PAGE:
The Times takes us to another pioneer in sustainable fashion:
Thirteen million items of clothing end up in landfill every week in the UK. One woman is on a mission to change that with an app that aims to be the Deliveroo of clothes repairs. Josephine Philips, 23, launched Sojo in January, since when it has been downloaded thousands of times. After coming to believe that the “fast fashion” industry was built on exploitation, particularly of women of colour, Philips started shopping for second-hand clothes. Finding ones that fit well was a hurdle to a sustainable wardrobe. “I would find amazing clothes that I loved, that just weren’t my size,” she said. “Thank God for feminism, but I don’t know how to sew. I was like, ‘Well, what do I do?’ ” …
With more here:
And here she is with more tips:
Do you wish you could make your favourite clothes last forever? Founder of alterations and repairs app SoJo, Josephine Philips, shares her advice on making your wardrobe sustainable and your most beloved items last for a lifetime.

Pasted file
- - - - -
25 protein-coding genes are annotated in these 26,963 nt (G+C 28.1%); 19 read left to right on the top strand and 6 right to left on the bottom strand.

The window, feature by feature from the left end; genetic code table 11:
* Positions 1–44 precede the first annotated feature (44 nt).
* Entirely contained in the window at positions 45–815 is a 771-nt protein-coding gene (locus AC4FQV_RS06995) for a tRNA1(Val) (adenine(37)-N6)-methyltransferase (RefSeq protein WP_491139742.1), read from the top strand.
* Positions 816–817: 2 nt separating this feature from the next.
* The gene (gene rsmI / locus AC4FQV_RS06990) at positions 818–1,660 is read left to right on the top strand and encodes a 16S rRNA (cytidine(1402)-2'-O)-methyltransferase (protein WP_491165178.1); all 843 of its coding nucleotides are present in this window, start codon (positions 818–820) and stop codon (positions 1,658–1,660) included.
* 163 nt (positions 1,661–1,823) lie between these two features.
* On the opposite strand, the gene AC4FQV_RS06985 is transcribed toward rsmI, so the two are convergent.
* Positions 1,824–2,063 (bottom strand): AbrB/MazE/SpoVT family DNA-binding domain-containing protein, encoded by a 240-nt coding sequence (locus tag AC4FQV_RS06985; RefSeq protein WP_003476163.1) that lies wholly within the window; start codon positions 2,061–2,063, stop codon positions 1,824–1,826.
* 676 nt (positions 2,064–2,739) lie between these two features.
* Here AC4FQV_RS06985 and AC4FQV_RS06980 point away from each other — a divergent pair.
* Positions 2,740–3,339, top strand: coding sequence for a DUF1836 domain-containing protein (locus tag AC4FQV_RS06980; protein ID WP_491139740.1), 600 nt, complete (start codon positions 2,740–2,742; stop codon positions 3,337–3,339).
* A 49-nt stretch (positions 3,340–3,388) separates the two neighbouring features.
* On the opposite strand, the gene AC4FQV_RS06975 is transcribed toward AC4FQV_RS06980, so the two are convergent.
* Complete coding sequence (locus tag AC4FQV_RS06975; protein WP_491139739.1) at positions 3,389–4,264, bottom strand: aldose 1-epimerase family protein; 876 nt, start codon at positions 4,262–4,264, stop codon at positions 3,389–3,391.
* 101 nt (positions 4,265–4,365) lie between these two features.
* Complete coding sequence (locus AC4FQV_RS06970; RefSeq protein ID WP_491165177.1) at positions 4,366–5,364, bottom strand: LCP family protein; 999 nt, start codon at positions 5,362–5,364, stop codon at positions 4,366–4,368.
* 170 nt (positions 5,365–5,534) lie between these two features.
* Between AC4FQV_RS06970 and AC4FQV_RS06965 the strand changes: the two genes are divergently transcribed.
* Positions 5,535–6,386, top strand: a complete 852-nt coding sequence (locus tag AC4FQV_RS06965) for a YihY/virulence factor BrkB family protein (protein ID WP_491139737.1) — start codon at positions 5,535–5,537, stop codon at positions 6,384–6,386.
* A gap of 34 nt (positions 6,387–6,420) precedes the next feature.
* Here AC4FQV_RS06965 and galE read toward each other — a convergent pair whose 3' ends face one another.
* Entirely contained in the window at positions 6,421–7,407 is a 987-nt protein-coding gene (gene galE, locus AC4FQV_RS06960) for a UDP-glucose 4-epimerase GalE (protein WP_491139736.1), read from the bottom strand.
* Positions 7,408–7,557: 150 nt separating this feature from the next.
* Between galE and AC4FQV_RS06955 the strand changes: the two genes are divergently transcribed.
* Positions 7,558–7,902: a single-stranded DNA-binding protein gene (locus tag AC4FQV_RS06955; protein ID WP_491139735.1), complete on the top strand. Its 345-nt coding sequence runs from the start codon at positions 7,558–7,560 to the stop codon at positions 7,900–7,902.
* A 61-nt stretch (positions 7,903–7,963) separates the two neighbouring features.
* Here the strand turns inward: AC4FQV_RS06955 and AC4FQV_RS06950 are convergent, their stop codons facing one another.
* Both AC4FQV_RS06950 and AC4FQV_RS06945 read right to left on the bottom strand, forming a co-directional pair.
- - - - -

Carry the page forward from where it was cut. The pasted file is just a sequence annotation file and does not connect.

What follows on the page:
The Guardian looks at how more shoppers in the UK are going green, as technology makes secondhand clothes more accessible:
With wardrobe hoarders taking on a quarantine clear-out, coupled with a new sense of frugality, a new generation of “slow fashion” apps is allowing people to experiment with clothes swapping and shopping secondhand. Lauren Bravo, the author of How to Break Up with Fast Fashion, says: “Where a few years ago, buying secondhand could mean hours of trawling, tech is making the whole experience so much more efficient and more accessible.” While charity shops have suffered sales declines of as much as a third, resale sites such as Loopster, Depop and Vinted have boomed in recent months.